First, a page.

David Lauderdale

Dr. Jack McConnell, founder of Hilton Head’s free medical clinic, dies

This story has been corrected to delete an earlier reference to the Alice Glenn Doughtie Good Citizenship Award.

Dr. Jack McConnell, founder of the Volunteers in Medicine Clinic that brought free health care to anyone living or working on Hilton Head or Daufuskie islands, died Tuesday morning at the Preston Health Center on Hilton Head. He was 93.

McConnell liked to tell that his father, a Methodist minister in the poor hills of Tennessee, asked his children at dinner each night: “What have you done for someone today?”

McConnell’s answer to that question as a new retiree on Hilton Head came after picking up a hitchhiker. McConnell discovered the man needed a job, his wife had a baby on the way and he had no health insurance.

The answer seemed simple enough to McConnell: get the sizable cadre of retired doctors and medical care professionals on Hilton Head to volunteer in a new clinic that would assure health care for all, regardless of ability to pay.

State law had to be changed, a skeptical S.C. Board of Medical Examiners had to be convinced to waive medical licensure requirements, insurance had to be figured out, land had to be acquired and a clinic built.

It came to life in 1993, and the model has been replicated in almost 100 communities nationwide.

Today, the island clinic’s corps of 700 volunteers tends to more than 30,000 patient visits per year.

But the vision remains the same as the day McConnell picked up the hitchhiker, and the day the first patient showed up to get an immunization:

“May we have eyes to see those rendered invisible and excluded,

Open arms and hearts to reach out and include them,

Healing hands to touch their lives with love,

And in the process heal ourselves.”

In his career with McNeil Laboratories and Johnson & Johnson, McConnell was credited with directing the development of Tylenol tablets, and directing the program for the first commercial MRI system in the United States. He was asked by U.S. Sen. Pete Domenici to help write a bill to authorize the Human Genome Project. He worked with others dealing with the business and ethical issues associated with human genome research.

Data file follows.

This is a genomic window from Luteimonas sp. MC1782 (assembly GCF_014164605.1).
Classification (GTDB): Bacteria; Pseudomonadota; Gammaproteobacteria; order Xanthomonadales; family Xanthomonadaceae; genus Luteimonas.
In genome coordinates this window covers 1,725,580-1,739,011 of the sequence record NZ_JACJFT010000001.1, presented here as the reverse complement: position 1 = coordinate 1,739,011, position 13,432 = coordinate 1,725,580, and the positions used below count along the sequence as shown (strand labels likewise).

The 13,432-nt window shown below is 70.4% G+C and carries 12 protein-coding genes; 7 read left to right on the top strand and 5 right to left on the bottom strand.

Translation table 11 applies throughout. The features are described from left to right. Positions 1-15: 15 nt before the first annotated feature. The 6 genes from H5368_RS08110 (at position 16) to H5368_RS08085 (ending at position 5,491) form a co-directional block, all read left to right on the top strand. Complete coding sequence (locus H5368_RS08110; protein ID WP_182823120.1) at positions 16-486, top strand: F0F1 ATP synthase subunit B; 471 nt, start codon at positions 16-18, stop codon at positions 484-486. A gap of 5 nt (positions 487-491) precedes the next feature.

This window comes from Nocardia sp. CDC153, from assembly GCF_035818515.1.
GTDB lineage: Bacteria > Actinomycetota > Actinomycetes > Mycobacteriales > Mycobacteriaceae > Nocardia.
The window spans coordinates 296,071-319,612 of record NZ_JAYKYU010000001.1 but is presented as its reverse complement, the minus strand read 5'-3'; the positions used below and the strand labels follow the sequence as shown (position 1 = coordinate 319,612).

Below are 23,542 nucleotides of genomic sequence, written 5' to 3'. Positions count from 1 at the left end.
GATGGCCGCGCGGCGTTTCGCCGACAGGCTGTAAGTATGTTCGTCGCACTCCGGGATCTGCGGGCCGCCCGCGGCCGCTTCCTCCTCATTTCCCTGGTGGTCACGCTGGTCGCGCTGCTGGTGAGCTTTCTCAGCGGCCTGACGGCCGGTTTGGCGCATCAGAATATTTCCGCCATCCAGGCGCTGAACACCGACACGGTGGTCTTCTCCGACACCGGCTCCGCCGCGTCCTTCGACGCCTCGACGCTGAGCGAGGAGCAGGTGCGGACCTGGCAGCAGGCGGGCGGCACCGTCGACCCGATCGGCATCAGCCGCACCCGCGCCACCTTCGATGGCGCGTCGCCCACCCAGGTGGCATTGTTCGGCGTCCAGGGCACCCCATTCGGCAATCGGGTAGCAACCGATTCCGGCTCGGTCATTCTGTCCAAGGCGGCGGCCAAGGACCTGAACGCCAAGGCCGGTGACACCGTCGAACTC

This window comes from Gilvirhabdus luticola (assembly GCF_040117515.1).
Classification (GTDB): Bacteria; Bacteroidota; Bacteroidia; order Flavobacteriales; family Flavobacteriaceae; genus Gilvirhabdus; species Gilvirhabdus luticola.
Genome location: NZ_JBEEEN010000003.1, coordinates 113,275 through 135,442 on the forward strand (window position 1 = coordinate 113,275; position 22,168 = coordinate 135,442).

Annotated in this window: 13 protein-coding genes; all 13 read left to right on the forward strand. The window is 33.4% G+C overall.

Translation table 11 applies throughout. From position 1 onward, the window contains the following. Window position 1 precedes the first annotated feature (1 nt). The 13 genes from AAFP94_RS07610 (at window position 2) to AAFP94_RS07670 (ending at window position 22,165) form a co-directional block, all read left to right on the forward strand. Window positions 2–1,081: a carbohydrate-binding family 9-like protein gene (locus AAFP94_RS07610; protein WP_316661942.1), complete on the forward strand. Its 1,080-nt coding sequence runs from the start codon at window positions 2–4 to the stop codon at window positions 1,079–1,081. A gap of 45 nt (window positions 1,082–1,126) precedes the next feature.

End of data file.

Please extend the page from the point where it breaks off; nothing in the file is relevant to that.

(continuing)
On Hilton Head, he was a retiree who quickly tired of golf. His wife, Mary Ellen, said he felt his greatest contributions to the world came in retirement.

VIM board chairman Jim Collett said, “Jack opened our eyes to the need on this island and gave us a way to help people in a way that we never would have imagined ourselves.”

Board member Morris Campbell, whose family members have been leaders on Hilton Head for many generations, wrote to colleagues: “I am saddened to hear of Dr. Jack’s passing. He was truly a good friend and an advocate for thousands of folks who were without access to health care in our country. I am so glad that our community was in his life’s path. His vision and commitment to make a contribution to the ‘better health of all’ will always be with me. Thank God for him!”

McConnell was relentless in his push to get the clinic open — and then to keep the doors open. He told the story of that massive undertaking in a book, “Circle of Caring.”

McConnell raised money by twisting arms, organizing an army of volunteers and even tap dancing on stage with his famous son, Page McConnell, keyboardist with the band Phish.

Page and his brother Steve were here when their father passed away. His daughter, Katie, is in Europe with her husband on sabbatical.

He died peacefully after a long battle with Alzheimer’s disease, said Mary Ellen McConnell.

“I lost him a number of years ago,” she said. He had been in the Dogwood Neighborhood of the Preston Health Center at The Cypress for 4 1/2 years. It specializes in caring for people with Alzheimer’s and other cognitive impairments.

“He first realized he was having memory problems 10 or 12 years ago,” Mary Ellen said. “For many years, he was functional. It’s been very slow.”

She’s comforted that her husband will join his parents and seven siblings in heaven. Jack was the baby, 16 years younger than his oldest sister, who was his second-grade teacher.

When Jack McConnell was inducted into the Hilton Head Island Hall of Fame in 2015, it was said:

“The clinic spurred thousands of actions big and small by individuals, families, civic groups, schools, businesses and foundations to make the basic, critical need of health care available to all on Hilton Head. For McConnell, the clinic was about more than health care. It was about transformation.”

The Island Funeral Home is in charge of arrangements.

David Lauderdale: 843-706-8115, @ThatsLauderdale

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